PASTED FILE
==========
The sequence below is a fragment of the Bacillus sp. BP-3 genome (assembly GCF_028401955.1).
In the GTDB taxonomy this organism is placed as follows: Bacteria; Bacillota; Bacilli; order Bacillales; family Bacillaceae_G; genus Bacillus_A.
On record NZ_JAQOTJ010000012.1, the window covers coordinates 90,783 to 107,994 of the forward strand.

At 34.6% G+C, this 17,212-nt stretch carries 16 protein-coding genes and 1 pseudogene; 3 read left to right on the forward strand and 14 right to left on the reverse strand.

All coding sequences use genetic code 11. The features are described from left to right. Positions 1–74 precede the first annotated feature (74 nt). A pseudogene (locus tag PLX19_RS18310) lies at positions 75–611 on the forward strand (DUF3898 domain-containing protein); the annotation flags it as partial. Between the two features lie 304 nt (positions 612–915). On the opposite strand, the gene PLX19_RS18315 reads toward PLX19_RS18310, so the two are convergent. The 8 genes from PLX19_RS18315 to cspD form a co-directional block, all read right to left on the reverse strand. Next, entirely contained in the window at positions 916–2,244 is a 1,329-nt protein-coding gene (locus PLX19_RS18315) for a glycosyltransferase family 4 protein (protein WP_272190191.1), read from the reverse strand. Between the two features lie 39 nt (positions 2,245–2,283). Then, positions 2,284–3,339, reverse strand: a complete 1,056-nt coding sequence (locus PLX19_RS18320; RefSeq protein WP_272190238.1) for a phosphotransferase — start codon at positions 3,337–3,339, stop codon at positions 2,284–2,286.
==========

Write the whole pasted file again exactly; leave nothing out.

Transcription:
The sequence below is a fragment of the Bacillus sp. BP-3 genome (assembly GCF_028401955.1).
In the GTDB taxonomy this organism is placed as follows: Bacteria; Bacillota; Bacilli; order Bacillales; family Bacillaceae_G; genus Bacillus_A.
On record NZ_JAQOTJ010000012.1, the window covers coordinates 90,783 to 107,994 of the forward strand.

At 34.6% G+C, this 17,212-nt stretch carries 16 protein-coding genes and 1 pseudogene; 3 read left to right on the forward strand and 14 right to left on the reverse strand.

All coding sequences use genetic code 11. The features are described from left to right. Positions 1–74 precede the first annotated feature (74 nt). A pseudogene (locus tag PLX19_RS18310) lies at positions 75–611 on the forward strand (DUF3898 domain-containing protein); the annotation flags it as partial. Between the two features lie 304 nt (positions 612–915). On the opposite strand, the gene PLX19_RS18315 reads toward PLX19_RS18310, so the two are convergent. The 8 genes from PLX19_RS18315 to cspD form a co-directional block, all read right to left on the reverse strand. Next, entirely contained in the window at positions 916–2,244 is a 1,329-nt protein-coding gene (locus PLX19_RS18315) for a glycosyltransferase family 4 protein (protein WP_272190191.1), read from the reverse strand. Between the two features lie 39 nt (positions 2,245–2,283). Then, positions 2,284–3,339, reverse strand: a complete 1,056-nt coding sequence (locus PLX19_RS18320; RefSeq protein WP_272190238.1) for a phosphotransferase — start codon at positions 3,337–3,339, stop codon at positions 2,284–2,286.